I consider the combination of Idaho going back on its commitments to manage wolves pursuant to its 2008 management plan and to maintain at least 518 wolves - both of which commitments FWS relied upon in its 2009 delisting rule - and the aggressive predator control tactics the state is currently implementing to substantially reduce the number of wolves in the state, to constitute a change in wolf "management objectives" which has "significantly increase[d] the threat to the wolf population."

Accordingly, pursuant to the FWS's 2009 delisting rule and the ESA, I request that the FWS immediately initiate a status review of wolves in the northern Rockies, including an assessment of Idaho's current wolf management tactics and objectives, to determine whether, in light of these threats, relisting is warranted.

Thank you for your consideration.

Sign Here

Petition Signatures

Dec 22, 2014 Jonna Chappell
Dec 22, 2014 eric FIZAINE
Dec 22, 2014 Marianne Boereboom
Dec 22, 2014 carla brandao
Dec 22, 2014 CATY CHENEVAL
Dec 22, 2014 Isabelle Arbogast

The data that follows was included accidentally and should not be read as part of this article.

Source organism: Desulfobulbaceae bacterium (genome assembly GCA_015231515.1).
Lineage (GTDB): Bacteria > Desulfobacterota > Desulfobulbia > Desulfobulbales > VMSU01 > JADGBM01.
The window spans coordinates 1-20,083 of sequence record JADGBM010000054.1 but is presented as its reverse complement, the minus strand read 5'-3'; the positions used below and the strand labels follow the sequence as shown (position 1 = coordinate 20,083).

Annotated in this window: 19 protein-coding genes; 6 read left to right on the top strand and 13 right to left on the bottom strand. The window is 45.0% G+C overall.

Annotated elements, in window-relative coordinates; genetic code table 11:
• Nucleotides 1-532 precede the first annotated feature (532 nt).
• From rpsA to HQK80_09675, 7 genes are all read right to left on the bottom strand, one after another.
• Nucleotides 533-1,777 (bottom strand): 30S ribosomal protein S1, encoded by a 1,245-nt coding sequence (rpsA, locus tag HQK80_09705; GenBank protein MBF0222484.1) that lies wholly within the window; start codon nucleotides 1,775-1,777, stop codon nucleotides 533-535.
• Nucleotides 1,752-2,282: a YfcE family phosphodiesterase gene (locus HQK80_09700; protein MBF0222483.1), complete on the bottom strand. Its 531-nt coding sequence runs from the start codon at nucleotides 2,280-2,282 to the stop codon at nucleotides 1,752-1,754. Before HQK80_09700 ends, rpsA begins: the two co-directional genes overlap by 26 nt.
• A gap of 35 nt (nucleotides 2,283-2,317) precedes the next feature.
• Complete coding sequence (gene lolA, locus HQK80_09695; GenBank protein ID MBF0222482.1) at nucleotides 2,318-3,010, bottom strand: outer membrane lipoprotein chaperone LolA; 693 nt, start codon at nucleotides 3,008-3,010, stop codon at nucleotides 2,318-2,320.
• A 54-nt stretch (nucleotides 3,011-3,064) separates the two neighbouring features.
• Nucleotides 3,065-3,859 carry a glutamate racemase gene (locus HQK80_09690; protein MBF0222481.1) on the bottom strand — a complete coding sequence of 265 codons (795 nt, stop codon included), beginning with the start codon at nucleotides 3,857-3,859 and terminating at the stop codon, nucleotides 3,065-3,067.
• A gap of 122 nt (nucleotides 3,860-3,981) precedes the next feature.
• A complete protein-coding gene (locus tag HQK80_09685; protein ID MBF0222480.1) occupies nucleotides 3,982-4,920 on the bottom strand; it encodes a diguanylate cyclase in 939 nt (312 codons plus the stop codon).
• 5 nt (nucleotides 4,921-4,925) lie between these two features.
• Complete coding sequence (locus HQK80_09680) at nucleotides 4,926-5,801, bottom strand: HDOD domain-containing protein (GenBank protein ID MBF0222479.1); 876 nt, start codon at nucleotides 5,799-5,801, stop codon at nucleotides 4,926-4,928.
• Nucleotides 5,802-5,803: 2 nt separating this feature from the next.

Dec 22, 2014 Audrey Arbogast
Dec 22, 2014 (Name not displayed)
Dec 22, 2014 Catherine Scialdone
Dec 21, 2014 (Name not displayed)
Dec 21, 2014 (Name not displayed)
Dec 21, 2014 (Name not displayed)
Dec 21, 2014 (Name not displayed)
Dec 21, 2014 (Name not displayed)
Dec 21, 2014 (Name not displayed)
Dec 21, 2014 Laura Webb
Dec 21, 2014 Emma Mitchell
Dec 21, 2014 (Name not displayed)
Dec 21, 2014 (Name not displayed)
Dec 21, 2014 Emelia Kamadulski
Dec 21, 2014 Anastasija Zarevac
Dec 21, 2014 (Name not displayed)
Dec 21, 2014 Carissa Allen
Dec 21, 2014 Remus Howl
Dec 21, 2014 Karla Rivera
Dec 21, 2014 Lisa a
Dec 21, 2014 Sarah Bel
Dec 21, 2014 (Name not displayed)
Dec 21, 2014 (Name not displayed)
Dec 21, 2014 (Name not displayed)
Dec 21, 2014 Maryann Shaw
Dec 21, 2014 (Name not displayed) Anyone who hurts animals for 'fun' is an awful being and a piece of "#$%!!! And should be arrested and put into prison for eternity!
Dec 21, 2014 (Name not displayed)
Dec 21, 2014 (Name not displayed)
Dec 21, 2014 Joseph Martin
Dec 21, 2014 (Name not displayed)
Dec 21, 2014 Vicky Rivas
Dec 21, 2014 (Name not displayed)
Dec 21, 2014 Rachel Cieslewicz
Dec 21, 2014 Aimee Sholl People are murdering wolves for no reason other than to see them dead. This is disgusting and actions shoukd be taken against it.
Dec 21, 2014 Leighia VanDam
Dec 21, 2014 Rita Castagna
Dec 21, 2014 (Name not displayed)
Dec 21, 2014 Tia Chrestensen
Dec 21, 2014 Jennifer Lorent
Dec 21, 2014 Mad Manson
Dec 21, 2014 mjwl mjwl
Dec 21, 2014 Amanda Carlyn Wolves are a species that are required for an ecosystem to function properly, look at Yellowstone for example. Yellowstone is the evidence.
Dec 21, 2014 (Name not displayed) This is disgusting, animals should not be killed just for the satisfaction of some deranged people.
Dec 21, 2014 (Name not displayed) this is sick